Teaching Beyond the World Religions Paradigm?

By Philip L. Tite

western_religious_symbolsCurrently I am teaching an undergraduate course, Introductions to Western Religions. This introductory course (along with its companion course, Introduction to Eastern Religions) is a common one in universities across North America. These are the basic “feeder” courses, or foundation courses, that support the religious studies major. Often they are designed to teach the basic content associated with such religions: historical survey, beliefs system, ethics, social/community structure, and (perhaps most importantly) the major religious texts associated with each tradition.

These introductory courses are supported by academic presses, especially those which specialize in textbooks. There is a plethora of textbooks out there on the market that continue to compete for that coveted “intro textbook” status. Many of these books are constantly being issued in new editions, forcing students to purchase expensive books with little opportunity of re-sell. From a purely commercial perspective, there is definitely a market for “world religions” in textbook publishing. And likely this is due to the continued market for such courses – courses that may be keeping some departments above water in an era when the humanities have once again come under fire as students and parents react to the Great Recession and the astronomical cost of higher education (especially in the United States).

The entire approach to the study of religion that is exemplified in such world religions courses (whether covering the major world religions or divided into the eastern and western camps) falls under what has been dubbed the “world religions paradigm” (WRP).

In the past few years, the WRP has been challenged by scholars. Suzanne Owen’s (Suzanne Owen, “The World Religions Paradigm: Time for a Change,” Arts & Humanities in Higher Education 10.3 (2011): 253-68) has offered an excellent analysis of the paradigm, pointing out several problems with the WRP and calling on educators in the United Kingdom (and beyond) to discard it: The WRP largely emerges out of European colonialism; it universalizes and thus essentializes a cultural tradition (a sui generis product that transcends the historical); it obscures the distinctly local cultural practices, thereby decontextualizing those cultural practices while authenticating a constructed “core”; it imposes Western (i.e., Judeo-Christian) models of “religion” that have emerged since the Enlightenment as normative for cultures encountered through colonial expansion and thereby creates and defines that very “other” in terms of the “us” (e.g., religion as a private, internal belief system separate from public or mundane matters); it tends to stop at the descriptive level, albeit with a moral agenda of promoting pluralism and tolerance, and thus avoids – indeed resists – reductive explanatory approaches.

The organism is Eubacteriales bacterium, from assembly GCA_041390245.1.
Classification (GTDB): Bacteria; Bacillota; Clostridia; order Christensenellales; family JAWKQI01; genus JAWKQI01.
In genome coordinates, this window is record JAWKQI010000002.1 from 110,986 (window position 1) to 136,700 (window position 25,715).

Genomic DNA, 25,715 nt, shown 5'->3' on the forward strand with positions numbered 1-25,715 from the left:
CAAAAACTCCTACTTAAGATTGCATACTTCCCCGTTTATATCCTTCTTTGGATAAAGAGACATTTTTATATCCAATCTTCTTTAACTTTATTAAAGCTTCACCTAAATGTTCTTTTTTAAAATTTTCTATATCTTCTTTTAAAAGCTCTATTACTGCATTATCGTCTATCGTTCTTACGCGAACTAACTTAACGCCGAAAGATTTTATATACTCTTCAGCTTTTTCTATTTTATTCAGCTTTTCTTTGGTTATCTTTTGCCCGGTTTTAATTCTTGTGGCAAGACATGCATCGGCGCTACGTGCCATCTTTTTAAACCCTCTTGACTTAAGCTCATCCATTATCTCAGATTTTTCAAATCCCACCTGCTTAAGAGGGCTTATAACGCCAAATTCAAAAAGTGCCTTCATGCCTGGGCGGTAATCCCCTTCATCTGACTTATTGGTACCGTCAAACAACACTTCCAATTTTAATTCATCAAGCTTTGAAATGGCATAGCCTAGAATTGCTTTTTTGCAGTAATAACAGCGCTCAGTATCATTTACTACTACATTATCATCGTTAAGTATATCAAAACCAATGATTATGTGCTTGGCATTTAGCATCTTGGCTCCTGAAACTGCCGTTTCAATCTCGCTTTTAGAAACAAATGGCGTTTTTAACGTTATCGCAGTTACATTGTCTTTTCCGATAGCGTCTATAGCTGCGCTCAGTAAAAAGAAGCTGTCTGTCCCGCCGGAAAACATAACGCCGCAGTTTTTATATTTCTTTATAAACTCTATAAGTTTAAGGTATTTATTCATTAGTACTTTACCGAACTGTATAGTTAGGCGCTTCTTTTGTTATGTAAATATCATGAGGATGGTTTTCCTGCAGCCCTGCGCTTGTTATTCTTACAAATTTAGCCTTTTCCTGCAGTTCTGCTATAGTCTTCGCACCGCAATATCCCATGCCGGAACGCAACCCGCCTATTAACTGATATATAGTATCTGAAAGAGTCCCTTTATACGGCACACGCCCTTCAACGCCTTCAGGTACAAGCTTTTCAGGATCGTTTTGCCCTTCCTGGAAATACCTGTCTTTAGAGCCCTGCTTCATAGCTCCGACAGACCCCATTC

Owen has noted the challenge facing scholars who reject the WRP but are required to teach the basic introductory courses. Many end up teaching these content driven courses, following the standard layout of the world religions textbook. A further challenge I have noticed in North American religious studies departments is the implicit presence of the WRP in those very departments where the paradigm has be overtly rejected. I recall one university I taught at where I was told “we’ve rejected that model” (i.e., the WRP), yet then I saw that they organized their major into eastern and western traditions with the standard “intro to” Judaism, Islam, Eastern Religions (an odd conglomerate of traditions!), etc. So while there may be no “Introduction to World Religions” or “Western/Eastern Religion”, the WRP continued to be the subtext (with all the implicit problems that Owen highlights for us) driving the entire degree program. For me the problem was not only the inconsistency of “rejecting” the WRP while embracing it on the larger structural level of the degree program, but more importantly the blindness in even seeing that they were still following this model. I felt that there was a failure to really challenge the WRP.